Well, I know I’ve mentioned before that one should refer back to references often. Evidently, I don’t listen to myself (hardly surprising; I’m already nuts and listening to that maniac can only exacerbate a bad situation). I’m sure you’ll notice (more quickly than I did) that the notch in the rib does not line up with the mount for the landing gear leg…and it’s supposed to:
And the problem with that is that all the other notches don’t line up, either. The fix is to remake the ribs. And then make another mold. And THEN cast the sodding things again (I’m getting a great deal of practice with colorful invective).
Since the notches in the ribs are to allow clearance for the landing gear strut/tire to fit inside the wing, maybe using the landing gear/strut to establish that location might be a good idea:
With the proper alignment of the notches established, the whole process of cutting, drilling, and adding the lips got done. Again. After these were done the molding/casting process got done. Again:
There are lots of things about getting old I am not especially thrilled by (it’s a long list, which I have to make because I’m too old to remember), but one of the things that seem to work in my favor (sometimes) is understanding my short-comings (talk about a list) and figuring out ways to work around them. Sometimes I will sit at the bench for many hours and in so doing can remember what I did on one side so that I can do it again on the other. Sometimes I don’t sit at the bench for very long and sometimes days will pass before I get back to it. In that case, I can’t remember how I did what I did (or where the hell I put that damned list). My work-around is when I do something on one side, immediately do it on the other:
And that’s how I detailed the wells. The sections to the inside of the first ribs (as figured from the center) will not be seen once everything is in place:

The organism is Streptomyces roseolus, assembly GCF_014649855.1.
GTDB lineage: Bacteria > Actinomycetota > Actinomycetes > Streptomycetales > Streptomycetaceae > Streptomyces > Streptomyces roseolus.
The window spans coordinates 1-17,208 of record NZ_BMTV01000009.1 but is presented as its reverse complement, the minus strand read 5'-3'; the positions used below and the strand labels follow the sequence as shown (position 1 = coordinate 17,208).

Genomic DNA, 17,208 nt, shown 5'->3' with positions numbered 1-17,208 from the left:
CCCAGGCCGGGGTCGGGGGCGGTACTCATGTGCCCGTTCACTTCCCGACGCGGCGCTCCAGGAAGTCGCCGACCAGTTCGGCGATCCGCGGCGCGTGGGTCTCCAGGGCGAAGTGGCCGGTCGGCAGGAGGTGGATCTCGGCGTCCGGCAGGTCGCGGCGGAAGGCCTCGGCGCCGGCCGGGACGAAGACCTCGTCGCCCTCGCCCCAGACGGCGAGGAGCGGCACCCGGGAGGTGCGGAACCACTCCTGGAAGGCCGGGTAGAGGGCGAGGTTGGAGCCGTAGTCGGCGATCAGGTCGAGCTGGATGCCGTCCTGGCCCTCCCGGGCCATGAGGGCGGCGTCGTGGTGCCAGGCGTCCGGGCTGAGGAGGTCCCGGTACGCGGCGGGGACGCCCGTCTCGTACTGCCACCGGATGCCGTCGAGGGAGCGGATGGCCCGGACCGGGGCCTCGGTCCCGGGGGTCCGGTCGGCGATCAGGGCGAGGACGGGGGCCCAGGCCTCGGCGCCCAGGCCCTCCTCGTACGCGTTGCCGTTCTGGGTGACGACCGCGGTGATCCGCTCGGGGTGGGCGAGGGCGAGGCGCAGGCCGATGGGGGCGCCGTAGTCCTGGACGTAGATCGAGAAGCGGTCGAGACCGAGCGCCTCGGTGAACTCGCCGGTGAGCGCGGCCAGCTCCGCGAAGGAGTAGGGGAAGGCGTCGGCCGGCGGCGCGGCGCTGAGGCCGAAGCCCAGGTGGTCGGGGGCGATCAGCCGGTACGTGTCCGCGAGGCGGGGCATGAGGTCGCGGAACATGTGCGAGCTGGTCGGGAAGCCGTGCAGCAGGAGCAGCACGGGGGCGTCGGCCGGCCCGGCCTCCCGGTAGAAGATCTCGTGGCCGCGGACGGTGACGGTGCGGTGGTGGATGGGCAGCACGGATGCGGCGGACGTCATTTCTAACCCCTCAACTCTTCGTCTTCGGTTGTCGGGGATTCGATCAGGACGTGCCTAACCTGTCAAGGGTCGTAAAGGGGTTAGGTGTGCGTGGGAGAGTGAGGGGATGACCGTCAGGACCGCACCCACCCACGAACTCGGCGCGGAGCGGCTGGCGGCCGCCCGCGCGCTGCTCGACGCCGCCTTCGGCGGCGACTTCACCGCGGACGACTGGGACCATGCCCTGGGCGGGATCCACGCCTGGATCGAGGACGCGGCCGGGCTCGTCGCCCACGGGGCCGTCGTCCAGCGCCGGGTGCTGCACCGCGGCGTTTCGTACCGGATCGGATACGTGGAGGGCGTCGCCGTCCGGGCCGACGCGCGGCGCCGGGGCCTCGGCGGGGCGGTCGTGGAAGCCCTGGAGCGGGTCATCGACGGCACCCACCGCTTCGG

In reading the Mustang pilot manual, one of the shut-down procedures for the pilot was to release the hydraulic pressure in the system (this would cause the flaps to drop which in turn kept people from walking on them). Evidently, the later “D” models, didn’t have latches inside the gear wells to hold the clam-shell doors up which the Allison Mustangs did have. When the pressure dropped, the latches would keep the clam-shell doors closed and from what I can tell from reference photos, they stayed closed unless the ground crew needed to get in there.
So why am I putting details in that won’t be seen?
Practice and reference, both of which I need, one of which I don’t refer to often enough. And in adding the lines and wiring (copper wire, solder, and lead wool), I see that once again I got the ribs less than correct; some of the holes are wrong, some unneeded, and some in the wrong place. So here is where I get sloppy…
I AIN’T REDOING THE SODDING RIBS/MOLDS/CASTINGS AGAIN. At least, not for this build; before I do another Allison Mustang I will.
So, sloppily, this is where I got, adding the hydraulic cylinders, wiring, lines, etc.:
With this aspect of the build done, it’s time to put this aside (while I figure out how to paint it) and get back to working the cockpit parts.